Related tools like Midjourney and Stability AI's Stable Diffusion spread the technology even further.
If Adobe didn't offer generative AI abilities, creative pros and artists would get them from somewhere else.
Indeed, Microsoft on Tuesday incorporated Dall-E technology with its Bing Image Creator service.
Training AIs isn't easy, but it's getting less difficult, at least for those who have a healthy budget. Chip designer Nvidia on Tuesday announced that Adobe is using its new H100 Hopper GPU to train Firefly models through a new service called Picasso. Other Picasso customers include photo licensing companies Getty Images and Shutterstock.
Developing good AI isn't just a technical matter. Adobe set up Firefly to sidestep legal and social problems that AI poses.
For example, three artists sued Stability AI and Midjourney in January over the use of their works in AI training data. They "seek to end this blatant and enormous infringement of their rights before their professions are eliminated by a computer program powered entirely by their hard work," their lawsuit said.
Getty Images also sued Stability AI, alleging that it "unlawfully copied and processed millions of images protected by copyright." It offers licenses to its enormous catalog of photos and other images for AI training, but Stability AI didn't license the images. Stability AI, DeviantArt and Midjourney didn't respond to requests for comment.
Adobe wants to assure artists that they needn't worry about such problems. There are no copyright problems, no brand logos, and no Mickey Mouse characters. "You don't want to infringe somebody else's copyright by mistake," Costin said.
The approach is smart, Truog said.
"What Adobe is doing with Firefly is strategically very similar to what Apple did by introducing the iTunes Music Store 20 years ago," he said. Back then, Napster music sharing showed demand for online music, but the recording industry lawsuits crushed the idea. "Apple jumped in and designed a service that let people access music online but legally, more easily, and in a way that compensated the content creators instead of just stealing from them."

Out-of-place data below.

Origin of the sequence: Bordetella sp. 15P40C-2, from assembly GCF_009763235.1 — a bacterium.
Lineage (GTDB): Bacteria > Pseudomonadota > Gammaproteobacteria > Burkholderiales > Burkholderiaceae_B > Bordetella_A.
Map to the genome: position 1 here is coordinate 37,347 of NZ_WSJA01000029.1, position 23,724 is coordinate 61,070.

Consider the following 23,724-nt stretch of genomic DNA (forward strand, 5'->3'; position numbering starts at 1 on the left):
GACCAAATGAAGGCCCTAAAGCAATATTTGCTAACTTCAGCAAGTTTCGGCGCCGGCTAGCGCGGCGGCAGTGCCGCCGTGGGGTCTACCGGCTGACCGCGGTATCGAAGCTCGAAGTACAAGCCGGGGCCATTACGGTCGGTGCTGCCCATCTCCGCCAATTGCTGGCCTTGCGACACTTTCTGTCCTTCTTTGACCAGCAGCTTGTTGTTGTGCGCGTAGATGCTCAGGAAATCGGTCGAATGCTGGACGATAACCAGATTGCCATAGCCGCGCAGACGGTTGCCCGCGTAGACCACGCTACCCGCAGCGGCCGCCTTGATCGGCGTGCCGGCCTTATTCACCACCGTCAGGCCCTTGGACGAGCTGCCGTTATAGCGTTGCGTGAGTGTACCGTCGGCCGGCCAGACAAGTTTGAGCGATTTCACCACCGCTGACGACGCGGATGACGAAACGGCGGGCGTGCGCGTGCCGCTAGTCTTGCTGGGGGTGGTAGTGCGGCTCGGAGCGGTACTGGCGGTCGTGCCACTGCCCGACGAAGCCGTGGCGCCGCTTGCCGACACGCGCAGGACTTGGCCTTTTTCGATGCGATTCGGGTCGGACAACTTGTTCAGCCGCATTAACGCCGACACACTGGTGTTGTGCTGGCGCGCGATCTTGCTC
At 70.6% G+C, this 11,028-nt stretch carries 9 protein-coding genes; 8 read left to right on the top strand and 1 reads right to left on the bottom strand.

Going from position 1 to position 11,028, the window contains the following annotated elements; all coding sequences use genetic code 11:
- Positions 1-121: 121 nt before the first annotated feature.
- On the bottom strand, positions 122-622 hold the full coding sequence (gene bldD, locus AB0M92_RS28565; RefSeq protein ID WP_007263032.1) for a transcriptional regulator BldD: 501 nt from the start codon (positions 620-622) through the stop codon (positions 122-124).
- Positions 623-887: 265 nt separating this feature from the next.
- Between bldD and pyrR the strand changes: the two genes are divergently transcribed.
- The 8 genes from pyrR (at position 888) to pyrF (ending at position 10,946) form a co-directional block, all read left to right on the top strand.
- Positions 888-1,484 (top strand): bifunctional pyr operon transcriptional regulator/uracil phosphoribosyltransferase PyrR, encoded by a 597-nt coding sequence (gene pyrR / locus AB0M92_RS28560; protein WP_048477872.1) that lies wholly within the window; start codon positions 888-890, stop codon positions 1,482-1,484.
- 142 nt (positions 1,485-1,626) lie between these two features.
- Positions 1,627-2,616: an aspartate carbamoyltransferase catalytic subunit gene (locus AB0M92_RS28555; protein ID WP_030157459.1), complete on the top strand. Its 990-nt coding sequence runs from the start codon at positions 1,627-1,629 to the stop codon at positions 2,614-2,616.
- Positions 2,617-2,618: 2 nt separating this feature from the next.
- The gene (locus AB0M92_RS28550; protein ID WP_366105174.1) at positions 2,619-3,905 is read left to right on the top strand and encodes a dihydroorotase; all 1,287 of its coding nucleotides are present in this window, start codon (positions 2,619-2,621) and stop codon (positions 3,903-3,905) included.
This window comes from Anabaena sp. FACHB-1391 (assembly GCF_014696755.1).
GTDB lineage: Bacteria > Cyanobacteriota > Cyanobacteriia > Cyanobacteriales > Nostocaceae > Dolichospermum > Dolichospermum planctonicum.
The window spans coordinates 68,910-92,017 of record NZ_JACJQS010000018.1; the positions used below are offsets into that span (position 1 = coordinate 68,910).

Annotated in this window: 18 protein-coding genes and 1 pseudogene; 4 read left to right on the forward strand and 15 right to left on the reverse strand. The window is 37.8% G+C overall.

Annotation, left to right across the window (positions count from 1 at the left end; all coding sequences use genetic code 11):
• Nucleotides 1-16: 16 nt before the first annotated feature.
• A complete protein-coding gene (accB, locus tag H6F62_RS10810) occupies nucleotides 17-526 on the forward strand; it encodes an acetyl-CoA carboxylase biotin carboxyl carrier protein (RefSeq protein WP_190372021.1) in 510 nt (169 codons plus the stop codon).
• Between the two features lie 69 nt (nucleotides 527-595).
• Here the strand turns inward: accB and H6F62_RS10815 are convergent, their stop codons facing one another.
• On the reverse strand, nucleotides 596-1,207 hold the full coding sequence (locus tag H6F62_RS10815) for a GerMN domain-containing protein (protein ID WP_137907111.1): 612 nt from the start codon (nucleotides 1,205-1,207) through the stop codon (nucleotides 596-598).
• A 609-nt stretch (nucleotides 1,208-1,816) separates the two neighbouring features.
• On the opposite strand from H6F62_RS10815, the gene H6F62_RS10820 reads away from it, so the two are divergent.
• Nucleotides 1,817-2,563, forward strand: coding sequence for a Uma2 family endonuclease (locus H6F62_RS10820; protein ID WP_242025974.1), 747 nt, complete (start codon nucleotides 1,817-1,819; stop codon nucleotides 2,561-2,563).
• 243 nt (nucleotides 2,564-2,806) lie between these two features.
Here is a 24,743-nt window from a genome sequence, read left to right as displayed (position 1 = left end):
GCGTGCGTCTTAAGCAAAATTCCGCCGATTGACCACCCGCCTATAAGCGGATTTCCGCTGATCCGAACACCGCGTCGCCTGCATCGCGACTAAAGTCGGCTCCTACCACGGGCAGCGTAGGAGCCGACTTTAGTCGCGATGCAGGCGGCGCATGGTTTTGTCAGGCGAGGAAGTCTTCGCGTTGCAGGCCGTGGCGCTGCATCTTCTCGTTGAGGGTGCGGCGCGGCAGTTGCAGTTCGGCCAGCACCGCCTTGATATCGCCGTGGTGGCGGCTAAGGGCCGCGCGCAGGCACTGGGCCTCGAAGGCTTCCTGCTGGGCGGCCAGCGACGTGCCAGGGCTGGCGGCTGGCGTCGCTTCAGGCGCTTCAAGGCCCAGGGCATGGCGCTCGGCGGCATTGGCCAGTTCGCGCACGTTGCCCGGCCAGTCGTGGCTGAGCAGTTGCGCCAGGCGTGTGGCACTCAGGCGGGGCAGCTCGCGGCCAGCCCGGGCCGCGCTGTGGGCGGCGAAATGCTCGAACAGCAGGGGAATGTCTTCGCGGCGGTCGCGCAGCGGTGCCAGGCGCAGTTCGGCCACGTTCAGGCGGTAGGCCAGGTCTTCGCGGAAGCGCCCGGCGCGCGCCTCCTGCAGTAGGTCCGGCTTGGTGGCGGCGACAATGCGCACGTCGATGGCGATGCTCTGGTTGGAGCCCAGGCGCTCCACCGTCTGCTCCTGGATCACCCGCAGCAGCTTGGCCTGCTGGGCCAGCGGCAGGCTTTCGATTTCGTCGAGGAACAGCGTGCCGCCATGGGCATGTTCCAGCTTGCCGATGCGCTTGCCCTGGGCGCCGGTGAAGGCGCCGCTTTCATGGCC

Adobe also worked to counteract another problem that could make businesses leery, showing biased or stereotypical imagery.
And it's working to address some other prickly AI issues. For one thing, it's tagging Firefly images with metadata indicating it's been created by an AI system using a metadata system from the Content Authenticity Initiative the company helped found. The CAI's initial purpose was to write metadata into image files to help news publishers and others ensure photos were real, not faked or edited.
For another thing, Adobe is letting creators use CAI technology to incorporate a "do not train" label in their imagery or other digital files that instructs AI training systems to exclude it from training data.
Compliance with the system is voluntary, of course, as with the "robots.txt" file website operators can use to exclude their sites from search engine indexing.
"Some might decide to not respect it, and there's nothing we can do about that," Costin acknowledged. But other AI training companies have expressed some enthusiasm might welcome a system for respecting artists' wishes, he said.
It's now up to Adobe to convince creative pros that it's time to catch the AI wave.
"The introduction of digital creativity has increased the number of creative jobs, not decreased them, even if at the time it looked like a big threat," Costin said. "We think the same thing will happen with generative AI."
Editors' note: CNET is using an AI engine to create some personal finance explainers that are edited and fact-checked by our editors. For more, see this post.